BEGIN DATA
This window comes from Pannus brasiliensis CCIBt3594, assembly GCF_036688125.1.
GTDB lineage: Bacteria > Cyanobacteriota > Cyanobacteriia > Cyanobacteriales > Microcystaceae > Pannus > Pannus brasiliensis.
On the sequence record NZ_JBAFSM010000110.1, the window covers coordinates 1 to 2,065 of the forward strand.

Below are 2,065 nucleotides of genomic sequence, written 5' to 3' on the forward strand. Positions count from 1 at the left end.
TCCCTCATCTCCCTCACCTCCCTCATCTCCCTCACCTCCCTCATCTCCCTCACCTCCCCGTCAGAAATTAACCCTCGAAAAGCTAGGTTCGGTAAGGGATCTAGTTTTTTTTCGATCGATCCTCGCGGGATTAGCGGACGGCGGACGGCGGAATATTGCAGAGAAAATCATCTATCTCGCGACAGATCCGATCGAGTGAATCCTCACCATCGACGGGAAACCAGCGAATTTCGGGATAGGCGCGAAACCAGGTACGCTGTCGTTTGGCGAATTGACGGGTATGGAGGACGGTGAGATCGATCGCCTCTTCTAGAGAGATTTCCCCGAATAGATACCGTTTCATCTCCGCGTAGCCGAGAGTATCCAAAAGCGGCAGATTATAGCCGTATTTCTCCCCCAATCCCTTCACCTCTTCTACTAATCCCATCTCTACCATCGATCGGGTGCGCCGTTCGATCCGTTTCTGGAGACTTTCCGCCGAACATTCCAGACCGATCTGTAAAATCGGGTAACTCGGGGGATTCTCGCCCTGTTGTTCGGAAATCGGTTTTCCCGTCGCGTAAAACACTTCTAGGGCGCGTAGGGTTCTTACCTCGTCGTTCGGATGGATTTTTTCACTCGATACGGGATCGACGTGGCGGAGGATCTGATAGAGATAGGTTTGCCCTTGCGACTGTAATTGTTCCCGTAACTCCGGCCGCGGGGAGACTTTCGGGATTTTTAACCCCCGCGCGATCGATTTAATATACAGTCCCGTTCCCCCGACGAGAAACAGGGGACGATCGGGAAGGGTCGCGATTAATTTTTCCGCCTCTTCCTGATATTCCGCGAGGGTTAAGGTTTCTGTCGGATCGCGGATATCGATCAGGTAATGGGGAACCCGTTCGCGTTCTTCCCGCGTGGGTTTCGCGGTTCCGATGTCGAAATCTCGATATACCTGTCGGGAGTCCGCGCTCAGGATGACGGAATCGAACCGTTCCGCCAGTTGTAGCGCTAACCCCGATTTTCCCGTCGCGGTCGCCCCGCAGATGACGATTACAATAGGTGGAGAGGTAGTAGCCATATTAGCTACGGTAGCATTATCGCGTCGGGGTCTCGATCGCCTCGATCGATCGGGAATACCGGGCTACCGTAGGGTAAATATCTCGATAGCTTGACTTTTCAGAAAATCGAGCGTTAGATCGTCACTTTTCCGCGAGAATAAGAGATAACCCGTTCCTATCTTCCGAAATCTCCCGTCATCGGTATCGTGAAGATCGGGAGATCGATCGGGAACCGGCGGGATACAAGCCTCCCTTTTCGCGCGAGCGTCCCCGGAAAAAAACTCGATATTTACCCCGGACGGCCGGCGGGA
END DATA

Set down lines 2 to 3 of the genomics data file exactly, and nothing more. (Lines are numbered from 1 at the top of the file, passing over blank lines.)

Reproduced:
GTDB lineage: Bacteria > Cyanobacteriota > Cyanobacteriia > Cyanobacteriales > Microcystaceae > Pannus > Pannus brasiliensis.
On the sequence record NZ_JBAFSM010000110.1, the window covers coordinates 1 to 2,065 of the forward strand.